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Plenary 2020 to shape the future of the Catholic Church in Australia

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Sydney UNDA graduates pose outside Sydney Town Hall. The Church of their future in Australia will be shaped significantly by the upcoming Plenary, the first session of which will be held in 2020. PHOTO: UNDA

Catholics might have heard about an event happening in two years time in the Catholic Church in Australia called the Plenary Council 2020. They might be under the impression it’s just another meeting of bishops to discuss various matters—something that will not greatly affect them or other ordinary Catholics.

Well, it’s not. It’s actually a meeting of the entire Church in Australia, meaning everyone—bishops, clergy, religious and lay faithful—with the intention of shaping the future course of the Catholic Church in this country. And while if won’t affect matters of doctrine, it will have legislative power to mould practices within the Australian Catholic Church. So, as a Catholic, the outcome of the meeting will most definitely affect you.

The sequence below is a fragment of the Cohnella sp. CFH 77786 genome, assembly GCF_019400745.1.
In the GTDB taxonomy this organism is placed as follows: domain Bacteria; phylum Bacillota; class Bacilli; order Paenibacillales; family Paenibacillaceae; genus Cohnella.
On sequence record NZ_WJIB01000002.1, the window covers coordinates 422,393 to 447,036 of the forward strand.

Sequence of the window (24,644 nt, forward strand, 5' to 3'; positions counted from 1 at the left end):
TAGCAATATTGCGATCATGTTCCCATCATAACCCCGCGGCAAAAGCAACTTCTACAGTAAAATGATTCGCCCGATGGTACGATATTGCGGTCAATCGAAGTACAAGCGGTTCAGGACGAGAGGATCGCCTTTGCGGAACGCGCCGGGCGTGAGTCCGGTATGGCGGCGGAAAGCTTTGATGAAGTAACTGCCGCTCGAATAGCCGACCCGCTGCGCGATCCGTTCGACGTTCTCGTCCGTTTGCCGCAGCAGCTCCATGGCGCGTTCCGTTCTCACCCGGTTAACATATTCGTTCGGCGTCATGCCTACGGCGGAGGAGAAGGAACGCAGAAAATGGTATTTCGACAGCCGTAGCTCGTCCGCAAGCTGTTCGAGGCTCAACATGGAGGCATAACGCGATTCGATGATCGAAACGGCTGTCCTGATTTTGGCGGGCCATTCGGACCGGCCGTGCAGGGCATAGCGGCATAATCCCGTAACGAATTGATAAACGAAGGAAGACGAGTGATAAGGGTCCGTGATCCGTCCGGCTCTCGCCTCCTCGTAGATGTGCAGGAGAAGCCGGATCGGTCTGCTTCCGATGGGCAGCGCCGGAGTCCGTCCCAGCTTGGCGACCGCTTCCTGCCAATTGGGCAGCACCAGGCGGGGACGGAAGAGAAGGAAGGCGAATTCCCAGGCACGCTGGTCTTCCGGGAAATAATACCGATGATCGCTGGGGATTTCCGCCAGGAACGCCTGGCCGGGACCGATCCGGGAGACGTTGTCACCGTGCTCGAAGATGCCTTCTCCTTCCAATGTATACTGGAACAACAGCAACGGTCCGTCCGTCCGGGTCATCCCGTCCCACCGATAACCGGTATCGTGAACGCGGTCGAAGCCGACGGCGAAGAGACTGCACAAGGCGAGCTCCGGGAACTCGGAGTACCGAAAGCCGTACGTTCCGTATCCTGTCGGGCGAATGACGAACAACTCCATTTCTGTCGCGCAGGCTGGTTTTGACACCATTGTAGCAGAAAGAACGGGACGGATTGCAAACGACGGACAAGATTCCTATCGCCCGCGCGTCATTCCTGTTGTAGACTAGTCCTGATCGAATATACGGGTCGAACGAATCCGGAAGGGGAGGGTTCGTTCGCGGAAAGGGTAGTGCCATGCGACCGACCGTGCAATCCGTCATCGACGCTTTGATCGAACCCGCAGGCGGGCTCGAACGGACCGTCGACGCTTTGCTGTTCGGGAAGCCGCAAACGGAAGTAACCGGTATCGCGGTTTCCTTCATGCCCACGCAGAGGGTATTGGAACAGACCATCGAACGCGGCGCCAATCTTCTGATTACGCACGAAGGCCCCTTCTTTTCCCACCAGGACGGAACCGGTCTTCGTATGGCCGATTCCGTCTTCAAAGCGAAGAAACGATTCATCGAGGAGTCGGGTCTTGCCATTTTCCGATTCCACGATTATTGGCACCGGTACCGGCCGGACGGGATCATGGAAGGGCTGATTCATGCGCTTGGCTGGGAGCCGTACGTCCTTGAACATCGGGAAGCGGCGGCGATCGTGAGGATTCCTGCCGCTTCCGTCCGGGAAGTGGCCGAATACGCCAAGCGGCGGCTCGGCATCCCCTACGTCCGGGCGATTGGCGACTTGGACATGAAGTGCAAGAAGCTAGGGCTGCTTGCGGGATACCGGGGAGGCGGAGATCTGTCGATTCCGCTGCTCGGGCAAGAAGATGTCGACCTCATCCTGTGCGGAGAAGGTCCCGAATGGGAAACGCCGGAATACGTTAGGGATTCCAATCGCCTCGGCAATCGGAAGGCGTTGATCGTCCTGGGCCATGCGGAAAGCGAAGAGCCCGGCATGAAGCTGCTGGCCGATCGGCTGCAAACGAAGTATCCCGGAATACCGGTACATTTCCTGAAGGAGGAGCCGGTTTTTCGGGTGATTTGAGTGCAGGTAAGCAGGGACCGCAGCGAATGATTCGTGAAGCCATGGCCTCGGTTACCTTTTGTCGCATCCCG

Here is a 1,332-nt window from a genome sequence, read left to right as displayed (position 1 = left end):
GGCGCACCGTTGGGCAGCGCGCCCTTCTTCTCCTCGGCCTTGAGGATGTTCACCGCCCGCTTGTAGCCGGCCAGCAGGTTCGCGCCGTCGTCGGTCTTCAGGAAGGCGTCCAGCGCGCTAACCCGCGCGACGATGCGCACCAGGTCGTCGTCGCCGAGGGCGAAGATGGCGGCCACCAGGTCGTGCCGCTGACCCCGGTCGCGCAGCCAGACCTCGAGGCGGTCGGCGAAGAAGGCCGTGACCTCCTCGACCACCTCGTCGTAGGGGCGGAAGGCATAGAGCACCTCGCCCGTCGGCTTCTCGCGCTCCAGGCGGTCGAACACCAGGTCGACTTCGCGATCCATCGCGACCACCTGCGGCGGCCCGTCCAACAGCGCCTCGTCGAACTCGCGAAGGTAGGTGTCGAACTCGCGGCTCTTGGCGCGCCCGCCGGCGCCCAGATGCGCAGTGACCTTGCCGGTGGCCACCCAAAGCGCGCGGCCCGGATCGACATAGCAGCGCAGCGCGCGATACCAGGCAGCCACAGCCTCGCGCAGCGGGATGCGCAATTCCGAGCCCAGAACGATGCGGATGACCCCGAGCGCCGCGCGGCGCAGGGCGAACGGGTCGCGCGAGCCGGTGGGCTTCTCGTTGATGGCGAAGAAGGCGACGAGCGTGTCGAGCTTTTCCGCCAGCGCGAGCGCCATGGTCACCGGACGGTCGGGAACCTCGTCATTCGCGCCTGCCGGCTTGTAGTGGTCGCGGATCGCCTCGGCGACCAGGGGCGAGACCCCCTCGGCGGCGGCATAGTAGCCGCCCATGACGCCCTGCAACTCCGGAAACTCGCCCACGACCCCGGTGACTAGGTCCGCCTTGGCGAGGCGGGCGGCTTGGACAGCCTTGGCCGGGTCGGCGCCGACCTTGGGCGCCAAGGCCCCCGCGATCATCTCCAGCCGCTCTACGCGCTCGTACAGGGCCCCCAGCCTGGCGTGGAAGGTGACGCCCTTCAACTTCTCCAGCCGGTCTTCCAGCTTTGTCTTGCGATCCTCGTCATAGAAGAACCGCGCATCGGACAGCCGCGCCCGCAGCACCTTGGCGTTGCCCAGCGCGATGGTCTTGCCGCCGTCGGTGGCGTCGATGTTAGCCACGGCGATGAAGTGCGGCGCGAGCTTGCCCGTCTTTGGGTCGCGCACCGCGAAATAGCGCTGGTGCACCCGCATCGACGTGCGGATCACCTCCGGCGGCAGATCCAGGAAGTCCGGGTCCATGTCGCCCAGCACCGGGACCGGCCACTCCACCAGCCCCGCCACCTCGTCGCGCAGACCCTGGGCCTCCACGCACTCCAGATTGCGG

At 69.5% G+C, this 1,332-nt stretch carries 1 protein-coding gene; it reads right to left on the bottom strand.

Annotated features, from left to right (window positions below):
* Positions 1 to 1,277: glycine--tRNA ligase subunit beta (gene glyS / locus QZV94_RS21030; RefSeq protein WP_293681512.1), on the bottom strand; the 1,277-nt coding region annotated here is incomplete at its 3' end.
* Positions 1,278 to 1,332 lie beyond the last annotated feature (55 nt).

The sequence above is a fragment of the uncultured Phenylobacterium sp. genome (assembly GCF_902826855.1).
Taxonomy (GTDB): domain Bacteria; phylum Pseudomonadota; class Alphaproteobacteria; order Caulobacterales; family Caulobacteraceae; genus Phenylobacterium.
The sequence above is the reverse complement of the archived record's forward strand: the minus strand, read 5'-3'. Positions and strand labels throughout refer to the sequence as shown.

In theory, everyone will be allowed a voice. The word “Plenary” simply mans “entire” or “open”.

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Through Plenary 2020, the Catholic Church in Australia will determine its structures and strategies for the future. And this of course will affect its mission of evangelisation—how it will spread the Good News of Jesus Christ in a culture increasingly adverse to Christian values.

There really couldn’t be a more pressing matter of consideration for Catholics in Australia at this point in time. And this is a theme that Pope Francis has emphasised—how do we evangelise in a culture moving rapidly away from the Christian world view?

“The way in which we locate ourselves in history has changed,” the Pope has written. “Things we thought would never happen, or that we never thought we would see, we are experiencing now, and we dare not even imagine the future. That which appeared normal to us – family, the Church, society and the world – will probably no longer seem that way. We cannot simply wait for what we are experiencing to pass, under the illusion that things will return to being how they were before.”